Dividing personal assets in a divorce can be a nerve-wracking experience. People may fear losing assets that they spent years saving to acquire. The loss of certain assets can make people very anxious about their future financial stability.
Retirement savings, for example, are often the only financial protection someone has once they stop working. Without adequate retirement savings, they are at risk of extreme financial hardship or ultimately being unable to leave the workforce as they age. Many people preparing for divorce logically feel protective of their retirement savings.
How much of someone’s retirement savings account might be vulnerable in a divorce?
Some of the balance is likely at risk of division
One of the reasons that retirement savings accounts are so unpredictable is that every family’s financial situation is different. Colorado law requires an equitable distribution of marital assets, possibly including some retirement savings.
What that actually means for the family can be drastically different from one case to the next. As a general rule, people usually need to divide or at least account for contributions to the account that they made during the marriage. Deposits from before the marriage or after a legal separation may have protection from division in the divorce.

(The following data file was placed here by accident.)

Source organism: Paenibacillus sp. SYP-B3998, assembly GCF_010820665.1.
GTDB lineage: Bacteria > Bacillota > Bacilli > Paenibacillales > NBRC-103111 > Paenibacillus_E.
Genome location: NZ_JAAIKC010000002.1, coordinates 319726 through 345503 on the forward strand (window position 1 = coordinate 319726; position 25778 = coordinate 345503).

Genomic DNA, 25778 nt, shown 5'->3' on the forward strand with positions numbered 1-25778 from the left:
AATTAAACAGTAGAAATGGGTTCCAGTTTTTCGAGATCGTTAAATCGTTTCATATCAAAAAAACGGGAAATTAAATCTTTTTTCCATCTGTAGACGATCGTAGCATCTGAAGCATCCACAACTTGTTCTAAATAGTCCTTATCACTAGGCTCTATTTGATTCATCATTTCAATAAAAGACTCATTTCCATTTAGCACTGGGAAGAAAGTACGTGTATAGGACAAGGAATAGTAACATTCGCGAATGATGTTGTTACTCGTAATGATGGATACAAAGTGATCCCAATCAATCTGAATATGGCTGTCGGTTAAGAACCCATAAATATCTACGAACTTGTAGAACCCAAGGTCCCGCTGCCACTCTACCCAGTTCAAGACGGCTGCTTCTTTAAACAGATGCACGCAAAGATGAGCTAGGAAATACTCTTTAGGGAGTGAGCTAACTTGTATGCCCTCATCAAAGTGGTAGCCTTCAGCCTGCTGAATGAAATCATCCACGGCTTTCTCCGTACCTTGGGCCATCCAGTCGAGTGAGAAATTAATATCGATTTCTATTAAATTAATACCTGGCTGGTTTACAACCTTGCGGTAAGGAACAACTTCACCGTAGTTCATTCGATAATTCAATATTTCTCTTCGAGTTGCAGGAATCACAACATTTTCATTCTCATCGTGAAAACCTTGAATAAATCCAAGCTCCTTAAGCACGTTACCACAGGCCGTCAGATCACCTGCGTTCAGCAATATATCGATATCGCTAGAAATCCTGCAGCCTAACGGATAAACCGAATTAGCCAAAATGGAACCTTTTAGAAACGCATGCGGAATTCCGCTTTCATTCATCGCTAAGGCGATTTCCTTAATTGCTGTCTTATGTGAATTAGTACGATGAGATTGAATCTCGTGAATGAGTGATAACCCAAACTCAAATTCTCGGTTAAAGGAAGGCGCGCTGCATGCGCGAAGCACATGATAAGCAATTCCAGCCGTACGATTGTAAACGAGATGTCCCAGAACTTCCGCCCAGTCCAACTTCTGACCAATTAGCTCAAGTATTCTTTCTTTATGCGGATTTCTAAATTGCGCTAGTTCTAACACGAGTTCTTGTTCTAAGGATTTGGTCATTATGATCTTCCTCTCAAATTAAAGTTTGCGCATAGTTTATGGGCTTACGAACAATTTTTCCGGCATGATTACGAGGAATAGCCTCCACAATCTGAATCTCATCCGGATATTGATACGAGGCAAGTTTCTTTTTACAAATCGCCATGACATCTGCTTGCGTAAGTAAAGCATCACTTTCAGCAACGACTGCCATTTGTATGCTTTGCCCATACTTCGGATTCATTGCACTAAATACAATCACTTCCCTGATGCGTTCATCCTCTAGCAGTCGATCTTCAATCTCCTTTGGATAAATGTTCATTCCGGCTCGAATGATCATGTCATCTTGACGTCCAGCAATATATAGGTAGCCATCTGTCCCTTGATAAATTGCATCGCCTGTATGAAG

Some couples can negotiate terms that allow them to preserve a retirement account by offsetting its value with other assets. Many others may need to actually divide their retirement savings accounts. Account division can make people nervous because assessing taxes and penalties is standard practice.
However, there is a process that people can use when dividing retirement accounts like 401(k) and Roth IRAs to avoid the standard 10% penalty assessed and the tax payments due after an early withdrawal. Spouses who have one of their lawyers draft a qualified domestic relations order (QDRO) can theoretically split the contents of one retirement account into two separate accounts without any penalties or tax concerns.
Those who are closer to retirement age may need to make some adjustments to their plans after divorce. Some people work for a few extra years or plan to work part-time for the first years of their retirement. Others may find ways to reduce their expenses, such as scaling back on travel plans. Understanding what happens with the most valuable assets on the table during a divorce may help people negotiate more effectively and plan for the future accordingly.